The “Elder Students” in Chinese Classes

[Source]    People’s Daily Overseas Edition [Time]    2017-08-15 14:29:05 

It was on October 10th of last year that the Confucius Institute at the University of Lisbon in Portugal started to offer classes and I took over three classes: Advanced Class 1, Advanced Class 2, and “Super” Class. Some students of these classes have been learning Chinese for years, some have been to China for education and traveling, and some even have once stayed and lived in China.

Among the students of the three classes, three are college students and a few are office workers. After finishing their work, they leave their offices in a hurry and have Chinese classes in the university. Their work doesn’t have much to do with Chinese language, so they learn it simply driven by their fondness and love for Chinese language and culture. The majority of the students in the three classes are retired staff. I am deeply moved by their pursuit of knowledge, persevering and studious attitude. I often talk with them with a view to understand their learning demands, requirements and expectations for the course. I will then make some timely adjustments accordingly in order to live up to their expectations and really provide better service for them. It is their studious attitude and great personalities that touch me, making me exhaust all I have learned and acquired to help with their Chinese learning.

Mr. Paul, a retired professor of mathematics at the University of Lisbon, has delivered academic lectures at Nankai University in Tianjin, China for three times. The status of the University of Lisbon in Portugal is equivalent to that of Tsinghua University in China. When referring to Nankai’s mathematics, everyone will associate it with Mr. Shiing-shen Chern. So I asked Paul whether he knows Shiing-shen Chern. He said, “Of course I do.”

This respectable elder gentleman chose to enroll in Super Class. However, in this term, the Boya Chinese Advanced offered in the Super Class is too difficult. Around two weeks after the opening of the class, I suggested that he could go for the classes offered in Advanced Class 2 or Advanced Class 1. The gentleman answered with great determination that he could now understand 30% of the class, but he had to work hard in the hope of understanding 80% of it by the end of this term. Later, I found that, prior to each class he would print all the needed materials, refer to dictionary and translate them into Portuguese or English. He would also scan a copy of his homework and send it to me, and asked me to return it with my corrections. He would then correct it and study it again. What he has presented are the real “diving in and unyielding” spirits.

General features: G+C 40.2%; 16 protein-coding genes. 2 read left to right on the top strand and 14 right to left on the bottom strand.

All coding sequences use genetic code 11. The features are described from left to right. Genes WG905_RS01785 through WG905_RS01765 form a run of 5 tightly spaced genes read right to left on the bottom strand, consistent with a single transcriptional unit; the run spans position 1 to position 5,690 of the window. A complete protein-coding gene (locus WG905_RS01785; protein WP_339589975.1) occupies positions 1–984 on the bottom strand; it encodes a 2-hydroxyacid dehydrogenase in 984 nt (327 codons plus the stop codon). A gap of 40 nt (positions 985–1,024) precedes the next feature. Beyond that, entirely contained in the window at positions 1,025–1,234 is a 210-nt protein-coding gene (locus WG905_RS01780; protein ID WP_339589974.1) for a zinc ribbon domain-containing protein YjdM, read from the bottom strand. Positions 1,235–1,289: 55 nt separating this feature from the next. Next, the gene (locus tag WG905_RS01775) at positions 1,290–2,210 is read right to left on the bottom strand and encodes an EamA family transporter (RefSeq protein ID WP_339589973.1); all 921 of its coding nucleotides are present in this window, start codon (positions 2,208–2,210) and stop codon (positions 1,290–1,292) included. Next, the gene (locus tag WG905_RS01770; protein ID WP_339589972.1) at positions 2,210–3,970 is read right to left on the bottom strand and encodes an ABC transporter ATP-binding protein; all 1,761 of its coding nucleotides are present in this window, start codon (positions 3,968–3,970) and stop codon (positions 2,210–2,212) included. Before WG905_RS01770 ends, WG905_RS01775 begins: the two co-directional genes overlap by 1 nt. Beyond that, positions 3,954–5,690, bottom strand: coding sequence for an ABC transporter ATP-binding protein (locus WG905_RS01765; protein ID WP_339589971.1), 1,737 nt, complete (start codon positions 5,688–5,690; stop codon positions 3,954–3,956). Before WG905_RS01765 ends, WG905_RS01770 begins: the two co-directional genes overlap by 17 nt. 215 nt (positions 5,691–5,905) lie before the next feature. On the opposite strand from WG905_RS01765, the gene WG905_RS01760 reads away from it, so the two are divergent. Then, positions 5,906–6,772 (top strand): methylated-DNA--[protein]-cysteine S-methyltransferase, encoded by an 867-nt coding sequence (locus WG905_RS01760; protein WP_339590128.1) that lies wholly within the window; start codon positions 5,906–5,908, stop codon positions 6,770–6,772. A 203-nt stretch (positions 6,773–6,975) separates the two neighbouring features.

Fatimah, from Advanced Class 1, is probably the eldest student I have ever taught. He is a retired scientist who demonstrates classic toughness of a scientist when studying Chinese, which is really impressive. Another student in the class Mr. Gao Silong, who has once worked in the Beijing branch of a Portuguese company for 5 years in the 1990s, now still insists on learning Chinese. Though he has already studied the New Practical Chinese Reader Textbook 5, he decided to study it again. Whenever I help him correct his pronunciation, he always imitates attentively. With an active learning attitude, he also carefully finishes his homework.

Being retired, these students lead an enjoyable life and possess certain achievements and status in their respective fields. But why do they still learn Chinese so hard? Moreover, they need to pay for studying at the Confucius Institute, with a cost of € 350 for each course during every school year. Young people study Chinese for such reasons as job-seeking, subsistence, and life. What about them? Someone joked that they study Chinese in order to maintain an active brain. However, such persistent learning spirit is indeed admirable, which manifests the saying that “it is never too late to learn”. Such studious spirit and learning attitude inspires me a lot and also reminds me to work hard and constantly improve myself.

(The author is a Chinese teacher of the Confucius Institute at the University of Lisbon in Portugal)

(Story by Tian Yingxuan, People’s Daily Overseas Edition Page 9, August 11th, 2017)